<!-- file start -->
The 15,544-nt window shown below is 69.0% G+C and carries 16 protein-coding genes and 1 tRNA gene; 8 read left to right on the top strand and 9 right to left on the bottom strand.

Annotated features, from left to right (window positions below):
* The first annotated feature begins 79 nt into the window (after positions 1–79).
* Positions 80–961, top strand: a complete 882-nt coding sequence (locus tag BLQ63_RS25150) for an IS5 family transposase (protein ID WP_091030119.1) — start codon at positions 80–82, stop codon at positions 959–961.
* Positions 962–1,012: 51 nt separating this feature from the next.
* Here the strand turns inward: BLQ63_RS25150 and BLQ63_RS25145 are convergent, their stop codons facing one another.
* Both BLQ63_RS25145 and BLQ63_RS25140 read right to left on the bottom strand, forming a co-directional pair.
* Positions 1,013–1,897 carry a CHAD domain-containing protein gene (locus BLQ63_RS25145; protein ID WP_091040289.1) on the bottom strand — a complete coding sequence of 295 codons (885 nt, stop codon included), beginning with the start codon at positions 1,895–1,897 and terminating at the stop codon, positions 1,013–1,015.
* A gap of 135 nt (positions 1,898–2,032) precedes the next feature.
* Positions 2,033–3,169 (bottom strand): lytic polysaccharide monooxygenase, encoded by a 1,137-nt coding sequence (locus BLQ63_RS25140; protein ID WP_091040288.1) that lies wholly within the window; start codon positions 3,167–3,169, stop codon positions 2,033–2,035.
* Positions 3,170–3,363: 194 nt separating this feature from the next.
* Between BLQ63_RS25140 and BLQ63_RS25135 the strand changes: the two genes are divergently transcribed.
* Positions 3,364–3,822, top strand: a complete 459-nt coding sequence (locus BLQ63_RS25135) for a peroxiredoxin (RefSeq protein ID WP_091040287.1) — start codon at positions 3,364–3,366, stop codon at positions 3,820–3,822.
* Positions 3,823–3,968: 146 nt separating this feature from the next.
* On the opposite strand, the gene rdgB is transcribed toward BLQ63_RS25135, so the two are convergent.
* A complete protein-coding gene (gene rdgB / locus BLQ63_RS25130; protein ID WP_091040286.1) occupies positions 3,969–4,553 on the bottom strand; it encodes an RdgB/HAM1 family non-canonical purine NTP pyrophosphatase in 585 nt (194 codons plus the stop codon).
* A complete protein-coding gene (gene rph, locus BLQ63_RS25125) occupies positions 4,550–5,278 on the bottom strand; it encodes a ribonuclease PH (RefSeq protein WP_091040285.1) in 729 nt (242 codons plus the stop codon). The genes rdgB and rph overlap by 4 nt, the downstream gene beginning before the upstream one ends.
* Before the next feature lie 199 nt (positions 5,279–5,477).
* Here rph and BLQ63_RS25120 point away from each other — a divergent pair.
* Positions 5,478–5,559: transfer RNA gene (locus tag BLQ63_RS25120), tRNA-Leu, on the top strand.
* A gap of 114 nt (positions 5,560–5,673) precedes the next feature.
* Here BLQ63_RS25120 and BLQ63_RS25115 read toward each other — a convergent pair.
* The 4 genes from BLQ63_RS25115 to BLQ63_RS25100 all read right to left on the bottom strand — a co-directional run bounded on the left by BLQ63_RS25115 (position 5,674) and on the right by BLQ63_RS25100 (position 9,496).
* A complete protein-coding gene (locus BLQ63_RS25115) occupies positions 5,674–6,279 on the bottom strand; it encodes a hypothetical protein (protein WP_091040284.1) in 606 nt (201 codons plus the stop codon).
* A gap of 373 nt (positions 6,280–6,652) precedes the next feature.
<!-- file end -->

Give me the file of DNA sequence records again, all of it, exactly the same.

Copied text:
The 15,544-nt window shown below is 69.0% G+C and carries 16 protein-coding genes and 1 tRNA gene; 8 read left to right on the top strand and 9 right to left on the bottom strand.

Annotated features, from left to right (window positions below):
* The first annotated feature begins 79 nt into the window (after positions 1–79).
* Positions 80–961, top strand: a complete 882-nt coding sequence (locus tag BLQ63_RS25150) for an IS5 family transposase (protein ID WP_091030119.1) — start codon at positions 80–82, stop codon at positions 959–961.
* Positions 962–1,012: 51 nt separating this feature from the next.
* Here the strand turns inward: BLQ63_RS25150 and BLQ63_RS25145 are convergent, their stop codons facing one another.
* Both BLQ63_RS25145 and BLQ63_RS25140 read right to left on the bottom strand, forming a co-directional pair.
* Positions 1,013–1,897 carry a CHAD domain-containing protein gene (locus BLQ63_RS25145; protein ID WP_091040289.1) on the bottom strand — a complete coding sequence of 295 codons (885 nt, stop codon included), beginning with the start codon at positions 1,895–1,897 and terminating at the stop codon, positions 1,013–1,015.
* A gap of 135 nt (positions 1,898–2,032) precedes the next feature.
* Positions 2,033–3,169 (bottom strand): lytic polysaccharide monooxygenase, encoded by a 1,137-nt coding sequence (locus BLQ63_RS25140; protein ID WP_091040288.1) that lies wholly within the window; start codon positions 3,167–3,169, stop codon positions 2,033–2,035.
* Positions 3,170–3,363: 194 nt separating this feature from the next.
* Between BLQ63_RS25140 and BLQ63_RS25135 the strand changes: the two genes are divergently transcribed.
* Positions 3,364–3,822, top strand: a complete 459-nt coding sequence (locus BLQ63_RS25135) for a peroxiredoxin (RefSeq protein ID WP_091040287.1) — start codon at positions 3,364–3,366, stop codon at positions 3,820–3,822.
* Positions 3,823–3,968: 146 nt separating this feature from the next.
* On the opposite strand, the gene rdgB is transcribed toward BLQ63_RS25135, so the two are convergent.
* A complete protein-coding gene (gene rdgB / locus BLQ63_RS25130; protein ID WP_091040286.1) occupies positions 3,969–4,553 on the bottom strand; it encodes an RdgB/HAM1 family non-canonical purine NTP pyrophosphatase in 585 nt (194 codons plus the stop codon).
* A complete protein-coding gene (gene rph, locus BLQ63_RS25125) occupies positions 4,550–5,278 on the bottom strand; it encodes a ribonuclease PH (RefSeq protein WP_091040285.1) in 729 nt (242 codons plus the stop codon). The genes rdgB and rph overlap by 4 nt, the downstream gene beginning before the upstream one ends.
* Before the next feature lie 199 nt (positions 5,279–5,477).
* Here rph and BLQ63_RS25120 point away from each other — a divergent pair.
* Positions 5,478–5,559: transfer RNA gene (locus tag BLQ63_RS25120), tRNA-Leu, on the top strand.
* A gap of 114 nt (positions 5,560–5,673) precedes the next feature.
* Here BLQ63_RS25120 and BLQ63_RS25115 read toward each other — a convergent pair.
* The 4 genes from BLQ63_RS25115 to BLQ63_RS25100 all read right to left on the bottom strand — a co-directional run bounded on the left by BLQ63_RS25115 (position 5,674) and on the right by BLQ63_RS25100 (position 9,496).
* A complete protein-coding gene (locus BLQ63_RS25115) occupies positions 5,674–6,279 on the bottom strand; it encodes a hypothetical protein (protein WP_091040284.1) in 606 nt (201 codons plus the stop codon).
* A gap of 373 nt (positions 6,280–6,652) precedes the next feature.